Take nitrate of silver, eleven grains; rain or distilled water, eighty-five grains (say drops); gum arabic, twenty grains; carbonate of soda, twenty-two grains ; liquor of ammonia, thirty grains. In mixing the ingredients, dissolve the gum in the water first, and then the soda—now dissolve the nitrate of silver in the liquor of ammonia. When the solutions are complete, mix the two fluids in a glass vessel, and boil them for a minute or so; when cold it is ready for use. A common oil flask is a capital vessel for the above purpose, provided the oil has been well cleaned out of it by means of strong soap and Hot water. Though of glass, they may be placed on a clear fire, and water boiled in them without any fear of breaking. In marking linen with permanent inks, care should be taken that the fabric is perfectly dry, as this prevents the ink from running; and it is essential at all times to use only quill pens. SEPTIMUS PIESSE.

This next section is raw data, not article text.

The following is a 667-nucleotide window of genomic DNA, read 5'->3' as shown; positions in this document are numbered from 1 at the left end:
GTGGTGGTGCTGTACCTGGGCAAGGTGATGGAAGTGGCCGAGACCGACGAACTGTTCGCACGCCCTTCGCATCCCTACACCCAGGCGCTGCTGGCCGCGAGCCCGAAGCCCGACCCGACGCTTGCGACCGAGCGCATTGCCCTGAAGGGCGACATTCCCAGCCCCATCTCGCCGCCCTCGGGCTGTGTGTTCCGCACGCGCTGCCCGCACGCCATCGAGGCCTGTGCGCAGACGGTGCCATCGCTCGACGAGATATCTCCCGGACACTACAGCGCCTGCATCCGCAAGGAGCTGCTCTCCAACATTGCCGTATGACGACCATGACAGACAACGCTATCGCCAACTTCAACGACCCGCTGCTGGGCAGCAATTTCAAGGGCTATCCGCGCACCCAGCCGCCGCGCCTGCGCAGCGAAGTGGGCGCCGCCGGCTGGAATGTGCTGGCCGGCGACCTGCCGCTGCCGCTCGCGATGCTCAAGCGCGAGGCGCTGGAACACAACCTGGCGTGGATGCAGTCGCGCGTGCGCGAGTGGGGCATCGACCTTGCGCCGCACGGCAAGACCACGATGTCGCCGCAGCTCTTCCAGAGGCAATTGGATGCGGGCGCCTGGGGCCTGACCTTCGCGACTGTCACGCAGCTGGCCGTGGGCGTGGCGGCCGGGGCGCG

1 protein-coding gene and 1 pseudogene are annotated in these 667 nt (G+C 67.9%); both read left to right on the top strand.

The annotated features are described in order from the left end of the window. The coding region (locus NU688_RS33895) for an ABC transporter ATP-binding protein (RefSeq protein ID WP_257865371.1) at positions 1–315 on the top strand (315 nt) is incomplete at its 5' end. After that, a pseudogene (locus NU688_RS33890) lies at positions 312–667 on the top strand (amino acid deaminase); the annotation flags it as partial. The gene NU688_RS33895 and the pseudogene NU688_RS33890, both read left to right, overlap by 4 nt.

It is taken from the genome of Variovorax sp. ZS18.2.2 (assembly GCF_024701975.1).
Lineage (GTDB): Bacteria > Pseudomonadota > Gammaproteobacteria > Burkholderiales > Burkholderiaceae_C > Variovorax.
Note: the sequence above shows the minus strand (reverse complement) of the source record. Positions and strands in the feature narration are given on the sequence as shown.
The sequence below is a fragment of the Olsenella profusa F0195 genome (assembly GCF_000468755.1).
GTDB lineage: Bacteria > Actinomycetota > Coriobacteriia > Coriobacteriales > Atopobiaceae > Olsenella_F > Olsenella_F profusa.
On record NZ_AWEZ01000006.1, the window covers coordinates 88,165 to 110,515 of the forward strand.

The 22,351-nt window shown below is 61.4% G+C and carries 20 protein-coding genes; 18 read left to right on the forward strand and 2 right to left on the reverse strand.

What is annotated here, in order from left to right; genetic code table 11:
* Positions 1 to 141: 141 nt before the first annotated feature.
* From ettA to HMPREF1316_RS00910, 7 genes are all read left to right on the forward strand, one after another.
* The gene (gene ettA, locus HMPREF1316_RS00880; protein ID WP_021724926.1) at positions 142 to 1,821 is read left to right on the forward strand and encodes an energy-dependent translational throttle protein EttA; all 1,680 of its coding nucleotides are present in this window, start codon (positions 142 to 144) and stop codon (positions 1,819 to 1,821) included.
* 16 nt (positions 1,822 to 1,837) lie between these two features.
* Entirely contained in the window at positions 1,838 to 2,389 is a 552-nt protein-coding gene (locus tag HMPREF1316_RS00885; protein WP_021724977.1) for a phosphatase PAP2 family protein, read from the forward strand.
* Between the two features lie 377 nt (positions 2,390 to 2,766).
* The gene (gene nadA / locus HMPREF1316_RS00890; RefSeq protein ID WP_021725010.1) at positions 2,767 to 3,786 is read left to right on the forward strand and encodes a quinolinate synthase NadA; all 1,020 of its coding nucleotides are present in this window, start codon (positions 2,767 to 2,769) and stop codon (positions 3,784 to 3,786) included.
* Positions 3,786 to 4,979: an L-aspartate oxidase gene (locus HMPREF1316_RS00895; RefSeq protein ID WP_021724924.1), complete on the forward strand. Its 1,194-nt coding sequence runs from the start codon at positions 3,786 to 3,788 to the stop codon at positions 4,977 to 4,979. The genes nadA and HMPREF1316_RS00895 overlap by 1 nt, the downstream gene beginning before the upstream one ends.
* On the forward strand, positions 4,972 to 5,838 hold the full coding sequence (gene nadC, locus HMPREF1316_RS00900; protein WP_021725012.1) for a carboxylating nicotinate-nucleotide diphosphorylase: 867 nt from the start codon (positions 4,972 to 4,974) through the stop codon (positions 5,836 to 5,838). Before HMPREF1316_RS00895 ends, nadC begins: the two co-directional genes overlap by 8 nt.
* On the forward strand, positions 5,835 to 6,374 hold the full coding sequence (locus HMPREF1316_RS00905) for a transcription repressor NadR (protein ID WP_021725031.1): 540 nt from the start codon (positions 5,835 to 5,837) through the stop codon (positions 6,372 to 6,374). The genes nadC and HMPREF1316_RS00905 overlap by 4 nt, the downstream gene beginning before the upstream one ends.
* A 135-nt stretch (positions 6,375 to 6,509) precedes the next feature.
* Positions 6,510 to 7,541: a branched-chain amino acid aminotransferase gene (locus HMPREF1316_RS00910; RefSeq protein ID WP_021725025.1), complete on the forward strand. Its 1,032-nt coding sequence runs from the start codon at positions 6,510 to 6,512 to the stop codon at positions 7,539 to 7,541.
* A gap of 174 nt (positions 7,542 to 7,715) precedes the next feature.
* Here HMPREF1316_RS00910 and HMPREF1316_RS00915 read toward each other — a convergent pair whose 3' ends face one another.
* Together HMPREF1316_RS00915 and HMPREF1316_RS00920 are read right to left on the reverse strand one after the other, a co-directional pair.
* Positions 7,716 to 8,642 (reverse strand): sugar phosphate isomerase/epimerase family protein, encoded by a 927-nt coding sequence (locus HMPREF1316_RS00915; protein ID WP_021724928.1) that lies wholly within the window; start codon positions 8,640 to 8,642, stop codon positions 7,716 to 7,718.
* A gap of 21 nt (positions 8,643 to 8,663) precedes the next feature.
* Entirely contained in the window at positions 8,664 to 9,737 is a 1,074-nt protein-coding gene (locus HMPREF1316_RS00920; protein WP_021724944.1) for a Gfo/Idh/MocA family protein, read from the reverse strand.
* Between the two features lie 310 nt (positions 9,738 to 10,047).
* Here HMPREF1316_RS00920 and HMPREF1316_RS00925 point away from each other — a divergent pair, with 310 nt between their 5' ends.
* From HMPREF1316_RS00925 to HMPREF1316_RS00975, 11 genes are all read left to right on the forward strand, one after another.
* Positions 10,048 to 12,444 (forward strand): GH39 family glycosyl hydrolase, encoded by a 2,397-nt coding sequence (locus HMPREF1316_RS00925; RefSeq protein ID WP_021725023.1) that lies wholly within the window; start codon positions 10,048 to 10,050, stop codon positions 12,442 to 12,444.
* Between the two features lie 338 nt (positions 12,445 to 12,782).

This article was originally published with the title "Marking Ink for Linen" in Scientific American 13, 49, 387 (August 1858)